World History: Modern Ancient World

Polis

A city-state in ancient Greece.

Spartan Government

consisted of two kings who controlled (one king dealt with the military while the other took care of matters at home), a Council of Elders, and an assembly

Athenian Democracy

A type of government used in Athens which is sort of a combine of majority rule and democracy.

Socrates

(470-399 BCE) An Athenian philosopher who thought that human beings could lead honest lives and that honor was far more important than wealth, fame, or other superficial attributes.

Moses

the Hebrew prophet who led the Israelites from Egypt across the Red sea on a journey known as the Exodus received the 10 commandants from Gods

Exodus

the departure of the Israelites out of slavery in Egypt across the Red sea

Hellenistic Judaism

a form of Judaism in the ancient world that combined Jewish religious tradition with elements of Greek culture.

God-fearers

Gentiles who embraced Jewish theology, worship, and morality, but who did not convert fully to Judaism, viewing such matters as circumcision and purity laws as being for ethnic Jews only.

Tribunes

An officer of ancient Rome elected by the plebeians to protect their rights from arbitrary acts of the patrician magistrates.

Julius Caesar

100-44 B.C. Roman general who became the republic's dictator in 45 B.C.

Augustus Caesar

a Roman statesman and military leader who was the first emperor of the Roman Empire, reigning from 27 BC until his death in AD 14. His status as the founder of the Roman Principe has consolidated an enduring legacy as one of the most effective and controv

Septimius Severus (193-211)

was a Roman emperor. His reign is notable for the militarization of the government, growing Oriental influences in society, and high development of civil law. Severus was an African from Leptis Magna.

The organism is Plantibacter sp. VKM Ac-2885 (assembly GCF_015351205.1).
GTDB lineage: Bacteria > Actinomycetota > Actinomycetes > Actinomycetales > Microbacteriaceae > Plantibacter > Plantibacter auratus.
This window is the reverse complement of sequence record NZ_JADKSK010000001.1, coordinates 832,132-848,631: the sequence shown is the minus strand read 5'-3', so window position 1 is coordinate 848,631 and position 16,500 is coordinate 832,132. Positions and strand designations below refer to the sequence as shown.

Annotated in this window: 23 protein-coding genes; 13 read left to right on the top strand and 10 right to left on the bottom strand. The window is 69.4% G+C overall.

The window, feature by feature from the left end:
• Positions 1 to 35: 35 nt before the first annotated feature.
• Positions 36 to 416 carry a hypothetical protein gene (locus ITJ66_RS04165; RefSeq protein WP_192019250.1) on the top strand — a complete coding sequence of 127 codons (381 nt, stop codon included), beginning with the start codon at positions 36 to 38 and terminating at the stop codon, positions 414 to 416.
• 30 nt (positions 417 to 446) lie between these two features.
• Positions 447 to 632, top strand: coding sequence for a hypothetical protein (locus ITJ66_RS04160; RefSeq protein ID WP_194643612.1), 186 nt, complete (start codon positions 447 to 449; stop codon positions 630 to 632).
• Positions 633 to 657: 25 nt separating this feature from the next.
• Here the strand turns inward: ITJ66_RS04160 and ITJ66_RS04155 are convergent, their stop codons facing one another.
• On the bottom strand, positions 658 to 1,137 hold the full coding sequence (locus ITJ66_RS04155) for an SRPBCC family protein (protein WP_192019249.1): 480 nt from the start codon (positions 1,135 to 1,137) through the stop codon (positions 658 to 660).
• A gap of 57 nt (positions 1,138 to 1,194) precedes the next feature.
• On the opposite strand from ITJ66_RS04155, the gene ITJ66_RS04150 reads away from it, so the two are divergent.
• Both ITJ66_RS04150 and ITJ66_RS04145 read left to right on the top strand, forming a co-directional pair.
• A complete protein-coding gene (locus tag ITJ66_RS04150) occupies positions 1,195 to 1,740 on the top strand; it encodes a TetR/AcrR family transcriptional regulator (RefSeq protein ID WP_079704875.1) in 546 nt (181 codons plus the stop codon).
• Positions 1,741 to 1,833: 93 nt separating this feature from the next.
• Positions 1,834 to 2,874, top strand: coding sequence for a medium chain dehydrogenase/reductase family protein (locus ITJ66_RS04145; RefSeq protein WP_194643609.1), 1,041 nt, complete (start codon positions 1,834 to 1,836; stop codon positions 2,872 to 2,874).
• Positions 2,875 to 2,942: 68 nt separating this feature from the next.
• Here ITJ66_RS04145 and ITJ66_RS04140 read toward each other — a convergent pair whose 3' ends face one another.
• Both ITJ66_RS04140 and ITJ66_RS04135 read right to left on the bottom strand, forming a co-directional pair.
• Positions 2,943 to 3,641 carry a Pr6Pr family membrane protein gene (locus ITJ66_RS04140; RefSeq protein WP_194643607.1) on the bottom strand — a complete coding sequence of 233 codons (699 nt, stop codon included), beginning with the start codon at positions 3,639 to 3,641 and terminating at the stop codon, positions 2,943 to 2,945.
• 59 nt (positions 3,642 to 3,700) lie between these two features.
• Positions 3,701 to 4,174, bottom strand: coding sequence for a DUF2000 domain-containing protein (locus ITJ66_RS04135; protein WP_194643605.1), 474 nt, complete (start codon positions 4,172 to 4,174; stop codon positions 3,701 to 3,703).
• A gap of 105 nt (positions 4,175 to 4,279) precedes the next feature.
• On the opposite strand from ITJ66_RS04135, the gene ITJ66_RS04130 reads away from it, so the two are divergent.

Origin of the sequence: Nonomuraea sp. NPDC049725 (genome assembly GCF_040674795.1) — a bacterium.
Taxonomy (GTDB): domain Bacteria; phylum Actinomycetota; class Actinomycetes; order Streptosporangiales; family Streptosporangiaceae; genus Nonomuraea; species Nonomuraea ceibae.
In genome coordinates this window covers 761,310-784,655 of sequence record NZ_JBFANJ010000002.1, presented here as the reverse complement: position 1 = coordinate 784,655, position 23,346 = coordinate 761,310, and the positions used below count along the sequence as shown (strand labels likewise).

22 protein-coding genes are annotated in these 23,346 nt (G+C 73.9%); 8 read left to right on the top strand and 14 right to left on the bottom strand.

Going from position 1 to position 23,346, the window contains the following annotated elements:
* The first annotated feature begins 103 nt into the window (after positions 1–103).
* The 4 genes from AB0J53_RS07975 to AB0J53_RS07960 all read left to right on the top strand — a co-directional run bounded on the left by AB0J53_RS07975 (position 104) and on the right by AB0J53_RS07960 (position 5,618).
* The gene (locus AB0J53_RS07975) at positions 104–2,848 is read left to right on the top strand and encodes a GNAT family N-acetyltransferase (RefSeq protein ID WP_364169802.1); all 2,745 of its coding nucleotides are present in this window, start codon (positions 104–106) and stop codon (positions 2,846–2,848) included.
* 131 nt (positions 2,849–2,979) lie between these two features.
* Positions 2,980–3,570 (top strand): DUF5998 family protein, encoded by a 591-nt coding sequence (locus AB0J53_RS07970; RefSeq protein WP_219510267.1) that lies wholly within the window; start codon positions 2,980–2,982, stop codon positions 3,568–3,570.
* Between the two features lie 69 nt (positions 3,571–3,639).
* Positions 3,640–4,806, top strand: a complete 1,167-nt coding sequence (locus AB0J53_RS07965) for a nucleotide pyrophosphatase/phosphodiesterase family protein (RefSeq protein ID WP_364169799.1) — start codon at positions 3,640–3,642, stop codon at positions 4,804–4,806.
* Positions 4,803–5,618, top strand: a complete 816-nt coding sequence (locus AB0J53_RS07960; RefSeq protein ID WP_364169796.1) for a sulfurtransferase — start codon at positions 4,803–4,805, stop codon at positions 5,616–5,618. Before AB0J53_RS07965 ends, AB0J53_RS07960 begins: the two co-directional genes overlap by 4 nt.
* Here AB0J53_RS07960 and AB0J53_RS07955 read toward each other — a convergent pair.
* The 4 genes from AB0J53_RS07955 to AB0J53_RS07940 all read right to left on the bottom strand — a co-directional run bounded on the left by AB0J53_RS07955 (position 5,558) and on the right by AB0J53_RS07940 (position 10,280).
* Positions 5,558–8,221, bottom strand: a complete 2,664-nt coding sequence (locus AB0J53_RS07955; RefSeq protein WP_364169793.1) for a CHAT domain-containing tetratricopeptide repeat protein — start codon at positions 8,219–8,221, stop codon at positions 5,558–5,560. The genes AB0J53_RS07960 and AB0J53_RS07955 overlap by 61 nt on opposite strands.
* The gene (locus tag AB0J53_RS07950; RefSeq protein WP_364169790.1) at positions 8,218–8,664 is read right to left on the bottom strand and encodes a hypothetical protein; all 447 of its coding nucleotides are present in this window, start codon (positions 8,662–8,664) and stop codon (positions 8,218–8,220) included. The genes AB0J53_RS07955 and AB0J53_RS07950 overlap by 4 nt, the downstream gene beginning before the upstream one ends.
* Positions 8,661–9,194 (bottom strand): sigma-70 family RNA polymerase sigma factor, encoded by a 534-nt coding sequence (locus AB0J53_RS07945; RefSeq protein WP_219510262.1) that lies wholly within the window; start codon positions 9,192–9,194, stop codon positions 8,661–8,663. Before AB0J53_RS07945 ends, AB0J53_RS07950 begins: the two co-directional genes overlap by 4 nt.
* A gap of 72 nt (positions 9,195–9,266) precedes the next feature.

Docetism

heterodox doctrine that the phenomenon of Jesus, his historical and bodily existence, and above all the human form of Jesus, was mere semblance without any true reality.

Arianism

a nontrinitarian Christological doctrine which asserts the belief that Jesus Christ is the Son of God who was begotten by God the Father at a point in time, a creature distinct from the Father and the son is therefore subordinate to him

Council of Nicaea

the first council in the history of the Christian church that was intended to address the entire body of believers. It was convened by the emperor Constantine to resolve the controversy of Arianism, a doctrine that held that Christ was not divine but was

Constantine

Emperor of Rome who adopted the Christian faith and stopped the persecution of Christians (280-337)

Roman Republic

Government ruled by a senate, spoke Latin, and borrowed heavily from Greek culture. They militarily expanded their territory for centuries but the senate eventually was overthrown by an imperial system.